Phil DiLiegro's ECW TV report for August 12th

ECW TV Report for August 12, 2008.

From Norfolk, Virginia

Extreme Rules: Tommy Dreamer v. Colin Delaney

Dreamer confidently strode out carrying a bunch of weapons. Then, Colin stumbled down to ringside before trying to run to the back. Dreamer caught up to him despite the fact that the smaller man had a large head start. That doesn’t make any sense but nothing about this feud does. Dreamer fired Colin into the cart with weapons and then went to work with a kendo stick. Dreamer then used the stick to lift Colin for a T-bone suplex that looked ugly. Dreamer sent Colin into the corner and came sliding in with a garbage can. Tommy missed a second attempt, this time with the garbage lid. Colin tried a cover but Tommy got out. He won shortly thereafter with a DDT on a stop sign.

Dreamer d. Delaney, Pin, 3:11, squash.

Lena Yada congratulated Miz & Morrison on the debut of the Dirt Sheet last week. They then went to a video package of it. They should have aired one of the superior internet versions of the segment. The two then cut a brief promo on Hardy and Henry to hype tonight’s main event.

Evan Bourne v. Bam Neely

Matt Striker mentioned that Neely suffered a concussion last week on Smackdown. He actually mentioned Bourne’s experience in Dragon’s Gate. Grisham then talked about how Bourne had his mark while other young talents just go away (it wasn’t enough to just release Braden Walker?). Neely hit some generic strikes to start until Bourne made a comeback with kicks and a standing back flip. He followed with a DDT and a shooting star press. Bourne looked pretty good again but the match never got enough time to really get going.

Bourne d. Neely, Pin, 3:07, *¼.

Backstage, Armando Estrada shoved his new contract into the face of Teddy Long and demanded that he sign it. Long did but then made a match between Estrada and Finlay.

Finlay v. Armando Estrada

Finlay had the advantage early with chops and elbows. Finlay landed a clothesline and a headbutt, then Mike Knox made his way out to the top of the ramp. Finlay kept the advantage with a powerslam and rest hold until Knox, from a distance distracted. That makes the babyface look so dumb when that happens. Estrada actually kept the advantage with a clothesline and snap mare as Knox moved to ringside. Eventually, Finlay rallied back and hit the Celtic cross (called the emerald fusion by Striker) to win. Finlay and Hornswoggle danced as Knox headed to the back. This was a total filler segment.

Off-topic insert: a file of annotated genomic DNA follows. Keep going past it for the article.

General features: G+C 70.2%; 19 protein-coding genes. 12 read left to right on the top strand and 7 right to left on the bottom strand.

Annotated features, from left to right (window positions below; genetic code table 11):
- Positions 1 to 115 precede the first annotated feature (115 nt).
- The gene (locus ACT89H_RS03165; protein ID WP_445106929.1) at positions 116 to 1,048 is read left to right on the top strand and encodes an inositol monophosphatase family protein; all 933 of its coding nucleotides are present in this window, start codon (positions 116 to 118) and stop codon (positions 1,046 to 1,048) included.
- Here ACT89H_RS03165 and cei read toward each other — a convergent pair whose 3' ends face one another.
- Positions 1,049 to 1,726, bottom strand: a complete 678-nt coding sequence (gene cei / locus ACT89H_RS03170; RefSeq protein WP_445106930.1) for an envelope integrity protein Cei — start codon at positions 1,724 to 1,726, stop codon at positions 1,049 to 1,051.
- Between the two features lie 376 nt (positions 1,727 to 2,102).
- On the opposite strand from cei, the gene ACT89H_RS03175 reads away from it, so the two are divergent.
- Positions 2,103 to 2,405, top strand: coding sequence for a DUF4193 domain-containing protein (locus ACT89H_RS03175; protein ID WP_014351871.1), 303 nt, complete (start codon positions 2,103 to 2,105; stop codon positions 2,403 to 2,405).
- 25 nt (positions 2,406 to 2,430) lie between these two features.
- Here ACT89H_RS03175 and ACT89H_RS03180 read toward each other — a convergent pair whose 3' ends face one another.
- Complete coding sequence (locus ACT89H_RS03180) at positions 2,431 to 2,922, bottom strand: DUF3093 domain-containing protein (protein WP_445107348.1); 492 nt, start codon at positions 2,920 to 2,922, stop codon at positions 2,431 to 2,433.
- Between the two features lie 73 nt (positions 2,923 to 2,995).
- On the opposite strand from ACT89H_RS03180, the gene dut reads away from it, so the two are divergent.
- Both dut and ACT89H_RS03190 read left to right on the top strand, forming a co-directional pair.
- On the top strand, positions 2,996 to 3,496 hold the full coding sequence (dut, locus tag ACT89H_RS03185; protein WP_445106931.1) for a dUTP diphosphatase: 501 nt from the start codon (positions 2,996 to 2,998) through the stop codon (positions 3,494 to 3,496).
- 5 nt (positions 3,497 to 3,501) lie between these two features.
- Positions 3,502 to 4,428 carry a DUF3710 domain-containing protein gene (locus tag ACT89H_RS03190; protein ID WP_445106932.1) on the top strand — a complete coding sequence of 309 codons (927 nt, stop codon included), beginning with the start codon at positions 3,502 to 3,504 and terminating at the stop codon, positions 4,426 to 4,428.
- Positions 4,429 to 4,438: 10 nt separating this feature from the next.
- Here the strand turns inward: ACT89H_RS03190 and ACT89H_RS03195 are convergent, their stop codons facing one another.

Finlay d. Estrada, Pin, 5:30, *.

Backstage, Ricky Ortiz is trying to sell Teddy Long on the idea of marketing towels (ala Ron Garvin which Striker surprisingly did not point out). Long said he needs to win more and would face a debuting superstar next week.

Before the main event began, Matt Hardy and Mark Henry teased dissention. Well, you’d hope so.

Mark Henry & Matt Hardy v. John Morrison & The Miz

Henry worked some power stuff with the heels early on. Hardy then jumped in and helped clear the ring as the match went to an early break. Coming back, Henry still had the advantage on Morrison. Hardy tagged in and missed an elbow leading to a tag to Miz. Hardy quickly hit a clothesline and a bulldog for the two count. The heels finally got the heat after Hardy was run into the steel steps outside. Back inside, Miz hit his clothesline in the corner. Morrison tagged in and worked over Matt in the corner while Henry cheered. Didn’t I just see the match yesterday? Hardy turned it around with an elbow as Morrison charged in the corner. That led to Hardy hitting a side effect off of the middle rope for the win. Yes, he actually won with that move. Henry then single-handedly cleared the former tag champions out of the ring. After the bell, Henry offered to raise Hardy’s hand but instead gave him the world’s strongest slam on the championship. The story of the match from a crowd perspective was that the only really reacted strongly to Matt Hardy. They seemed fairly indifferent when the heels were wrestling each other as you’d imagine.

Hardy & Henry d. Miz & Morrison, Pin, 9:21, **.

Final Analysis: I am still at a total loss as to what the purpose of the Tommy Dreamer–Colin Delaney feud is. It would be roughly akin to a Koko B. Ware-Brooklyn Brawler feud in 1990 (where all of the matches were squashes). I also remain puzzled by the complete lack of push given to Morrison and Miz who have done an excellent job with what they have been given on the past few months. Yet they were half-squashed tonight by a team that wasn’t even working together. Last night, WWE made it clear that the top two faces in the promotion could not beat an inferior team because they didn’t work together. But Morrison and Miz go down decisively to a weaker duo of parejas increibles? Furthermore, they made sure to beat them up again after the match one week after the show ended the same way. And when they gave them a chance on the microphone last week, they gave them very poor material to work with. It says an awful lot about the state of the writing team when throw away web-only segments have vastly superior material to television product.

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